Natural Motion (NM) is a spinout company through Isis Innovation, the technology transfer arm of the University of Oxford. AP Benson worked with NaturalMotion to help them establish their business in the competitive and vibrant games programming and motion picture animation marketplaces.
AP Benson worked with the NaturalMotion management team to develop their exciting new technology, which promised significant cost savings and increased realism to the production of video game, television and film animation.
Torsten Reil, one of the founders of NaturalMotion, said "The AP Benson approach to technology business development helped NM to improve the positioning and presentation of our product to our future clients and to investors. The research undertaken by APB assisted us in further firming up and refining our business model and proposition as we sought early support from investors and partners. APB were of great help to NM in planning a development schedule and a series of achievable milestones that both fitted our investment levels at the time and helped to prove our business model to potential investors."
NaturalMotion Ltd is the creator of Dynamic Motion Synthesis, a break-through in 3D character animation. Dynamic Motion Synthesis creates high-quality 3D character animation in real time by combining artificial intelligence, biomechanics, and dynamics simulation.
The business has grown from strength to strength and actively markets, sells and supports its products globally to customers in the film, games, post production and broadcast markets.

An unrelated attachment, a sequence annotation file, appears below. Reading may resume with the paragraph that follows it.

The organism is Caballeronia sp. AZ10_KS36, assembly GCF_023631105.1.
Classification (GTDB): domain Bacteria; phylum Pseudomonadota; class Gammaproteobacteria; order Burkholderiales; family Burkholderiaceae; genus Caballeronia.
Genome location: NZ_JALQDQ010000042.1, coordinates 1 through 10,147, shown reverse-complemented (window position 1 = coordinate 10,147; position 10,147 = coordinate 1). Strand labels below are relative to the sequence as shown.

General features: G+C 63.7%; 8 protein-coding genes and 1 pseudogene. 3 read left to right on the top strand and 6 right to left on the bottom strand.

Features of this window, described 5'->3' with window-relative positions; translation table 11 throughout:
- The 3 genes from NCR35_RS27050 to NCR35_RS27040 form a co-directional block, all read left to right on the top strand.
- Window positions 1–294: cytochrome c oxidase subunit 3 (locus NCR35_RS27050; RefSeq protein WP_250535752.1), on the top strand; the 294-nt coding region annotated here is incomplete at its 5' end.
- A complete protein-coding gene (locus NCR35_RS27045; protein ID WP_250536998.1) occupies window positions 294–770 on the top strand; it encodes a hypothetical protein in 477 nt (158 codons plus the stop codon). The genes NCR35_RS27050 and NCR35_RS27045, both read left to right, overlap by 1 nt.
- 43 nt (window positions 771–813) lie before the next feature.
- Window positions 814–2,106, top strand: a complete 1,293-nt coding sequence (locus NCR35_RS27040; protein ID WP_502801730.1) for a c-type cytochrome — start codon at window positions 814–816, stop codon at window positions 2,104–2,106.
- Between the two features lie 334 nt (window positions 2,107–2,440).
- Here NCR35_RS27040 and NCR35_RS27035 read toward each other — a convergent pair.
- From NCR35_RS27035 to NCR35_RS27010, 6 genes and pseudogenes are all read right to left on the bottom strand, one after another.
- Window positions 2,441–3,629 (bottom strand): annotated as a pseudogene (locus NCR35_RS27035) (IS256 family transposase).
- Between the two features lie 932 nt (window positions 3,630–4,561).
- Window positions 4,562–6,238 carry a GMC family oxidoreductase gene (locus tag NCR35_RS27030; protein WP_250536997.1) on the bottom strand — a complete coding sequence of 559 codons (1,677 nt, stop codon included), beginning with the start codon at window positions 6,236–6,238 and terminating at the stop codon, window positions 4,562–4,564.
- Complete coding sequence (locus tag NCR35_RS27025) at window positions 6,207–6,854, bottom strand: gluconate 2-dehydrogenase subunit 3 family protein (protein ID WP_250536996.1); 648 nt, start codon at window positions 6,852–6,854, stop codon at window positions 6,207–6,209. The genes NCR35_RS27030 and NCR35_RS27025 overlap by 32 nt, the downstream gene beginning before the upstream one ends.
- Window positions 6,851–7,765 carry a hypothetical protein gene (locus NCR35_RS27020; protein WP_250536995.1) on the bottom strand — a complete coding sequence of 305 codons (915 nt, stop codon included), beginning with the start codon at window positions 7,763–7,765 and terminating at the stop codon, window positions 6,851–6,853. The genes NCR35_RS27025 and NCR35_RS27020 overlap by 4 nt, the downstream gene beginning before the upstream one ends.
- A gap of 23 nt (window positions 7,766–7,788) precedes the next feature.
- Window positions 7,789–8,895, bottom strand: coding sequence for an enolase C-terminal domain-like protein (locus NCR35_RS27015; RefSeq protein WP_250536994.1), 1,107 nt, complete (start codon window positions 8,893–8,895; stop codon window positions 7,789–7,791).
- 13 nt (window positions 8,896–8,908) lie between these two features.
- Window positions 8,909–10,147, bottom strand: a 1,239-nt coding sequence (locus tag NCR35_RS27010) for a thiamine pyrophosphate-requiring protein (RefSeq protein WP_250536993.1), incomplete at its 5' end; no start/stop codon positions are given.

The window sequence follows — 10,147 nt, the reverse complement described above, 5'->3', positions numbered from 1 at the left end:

With customers such as Sony Europe, Sony America, Moving Picture Company, The Mill, Giant Killer Robots, CIS Hollywood, Namco, Konami, Rainbow Studios, Blitz Games and Tigar Hare Studios, NaturalMotion's endorphin software is rapidly becoming the tool of choice for today's leading visual effects artists creating high end animation. More recently, NaturalMotion launched the groundbreaking euphoria animation technology featured in Grand Theft Auto IV and Star Wars: The Force Unleashed.
The demand for realism at low cost is driving growth in the 3D animation software industry. As games production cycles get shorter, 3D tool vendors will be required to deliver better and more integrated tools to developers to enable them to bridge the gap between content creation and game programming. Increased 3D acceleration and desktop computing power are making 3D more accessible allowing for increased market penetration (conclusions of a report by US Research firm, Jon Peddie Associates).
3D animation straddles three strong and rapidly developing sectors:
- The Electronic Entertainment (Computer Gaming) Industry (31%)
- The Broadcast / Film Industry (42%)
- Professional Visualisation / Simulation (27%)
The aim for games producers, for example, is to produce for the player a sense of immersion in a virtual game world.
Unit sales of 3D software applications are estimated to nearly triple between 2000 and 2005 with forecast increases in the sales of 3D applications including film, game, web and design segments of the animation market place.
This is a highly concentrated market place with the top seven players controlling 99% of the unit sales and each supplying a different 3D application. Prices vary between the different tools ranging from $350 to $3,500 per licence. This reflects the fact that the players address different parts of the 3D animation industry. Lower priced tools are aimed at games software developers and business animation and low end TV production while higher priced suites are aimed at high end broadcast and film production.
In addition to 3D tools there are other choices when it comes to animation including motion capture studios and frame animation, both expensive choices.
The competitive choices available to 3D animation companies revolve around breakthrough technologies to aid rapid and cost effective animation.
With Motion Capture studios costing anywhere between $3,000 and $5,000 per day, film and game developers are looking at ways to reduce their reliance on these methods whilst retaining a high degree of realism in the final output.
3D animation companies will need to look beyond simply refocusing into different market sectors and instead at ways in which to innovate these solutions.